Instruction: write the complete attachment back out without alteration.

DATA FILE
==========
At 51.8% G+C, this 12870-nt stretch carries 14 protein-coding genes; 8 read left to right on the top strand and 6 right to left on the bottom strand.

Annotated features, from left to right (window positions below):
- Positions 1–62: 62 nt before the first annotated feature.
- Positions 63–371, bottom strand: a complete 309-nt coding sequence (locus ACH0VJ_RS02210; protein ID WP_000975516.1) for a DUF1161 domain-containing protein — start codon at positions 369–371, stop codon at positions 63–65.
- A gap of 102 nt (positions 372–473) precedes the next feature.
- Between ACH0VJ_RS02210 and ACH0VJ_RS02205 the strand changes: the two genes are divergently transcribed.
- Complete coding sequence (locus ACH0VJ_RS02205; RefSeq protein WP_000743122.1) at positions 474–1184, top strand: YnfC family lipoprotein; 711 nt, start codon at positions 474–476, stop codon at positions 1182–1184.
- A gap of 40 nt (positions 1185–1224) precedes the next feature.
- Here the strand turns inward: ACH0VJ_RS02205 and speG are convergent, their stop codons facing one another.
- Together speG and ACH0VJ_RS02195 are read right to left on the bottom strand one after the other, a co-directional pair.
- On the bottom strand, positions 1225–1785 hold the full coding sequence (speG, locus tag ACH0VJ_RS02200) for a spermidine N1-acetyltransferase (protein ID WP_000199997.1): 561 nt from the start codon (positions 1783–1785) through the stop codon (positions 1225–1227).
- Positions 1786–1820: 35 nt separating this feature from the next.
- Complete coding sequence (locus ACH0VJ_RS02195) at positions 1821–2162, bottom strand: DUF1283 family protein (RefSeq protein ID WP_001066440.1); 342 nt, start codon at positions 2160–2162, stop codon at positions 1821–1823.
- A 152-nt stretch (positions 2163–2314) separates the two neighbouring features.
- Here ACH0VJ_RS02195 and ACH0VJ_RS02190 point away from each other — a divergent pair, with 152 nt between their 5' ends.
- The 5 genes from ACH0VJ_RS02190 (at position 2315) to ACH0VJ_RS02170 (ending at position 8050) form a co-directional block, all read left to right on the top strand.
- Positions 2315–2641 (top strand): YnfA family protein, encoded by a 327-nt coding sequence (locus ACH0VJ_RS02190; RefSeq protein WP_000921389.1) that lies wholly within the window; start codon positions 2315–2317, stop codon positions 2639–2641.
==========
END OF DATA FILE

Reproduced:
At 51.8% G+C, this 12870-nt stretch carries 14 protein-coding genes; 8 read left to right on the top strand and 6 right to left on the bottom strand.

Annotated features, from left to right (window positions below):
- Positions 1–62: 62 nt before the first annotated feature.
- Positions 63–371, bottom strand: a complete 309-nt coding sequence (locus ACH0VJ_RS02210; protein ID WP_000975516.1) for a DUF1161 domain-containing protein — start codon at positions 369–371, stop codon at positions 63–65.
- A gap of 102 nt (positions 372–473) precedes the next feature.
- Between ACH0VJ_RS02210 and ACH0VJ_RS02205 the strand changes: the two genes are divergently transcribed.
- Complete coding sequence (locus ACH0VJ_RS02205; RefSeq protein WP_000743122.1) at positions 474–1184, top strand: YnfC family lipoprotein; 711 nt, start codon at positions 474–476, stop codon at positions 1182–1184.
- A gap of 40 nt (positions 1185–1224) precedes the next feature.
- Here the strand turns inward: ACH0VJ_RS02205 and speG are convergent, their stop codons facing one another.
- Together speG and ACH0VJ_RS02195 are read right to left on the bottom strand one after the other, a co-directional pair.
- On the bottom strand, positions 1225–1785 hold the full coding sequence (speG, locus tag ACH0VJ_RS02200) for a spermidine N1-acetyltransferase (protein ID WP_000199997.1): 561 nt from the start codon (positions 1783–1785) through the stop codon (positions 1225–1227).
- Positions 1786–1820: 35 nt separating this feature from the next.
- Complete coding sequence (locus ACH0VJ_RS02195) at positions 1821–2162, bottom strand: DUF1283 family protein (RefSeq protein ID WP_001066440.1); 342 nt, start codon at positions 2160–2162, stop codon at positions 1821–1823.
- A 152-nt stretch (positions 2163–2314) separates the two neighbouring features.
- Here ACH0VJ_RS02195 and ACH0VJ_RS02190 point away from each other — a divergent pair, with 152 nt between their 5' ends.
- The 5 genes from ACH0VJ_RS02190 (at position 2315) to ACH0VJ_RS02170 (ending at position 8050) form a co-directional block, all read left to right on the top strand.
- Positions 2315–2641 (top strand): YnfA family protein, encoded by a 327-nt coding sequence (locus ACH0VJ_RS02190; RefSeq protein WP_000921389.1) that lies wholly within the window; start codon positions 2315–2317, stop codon positions 2639–2641.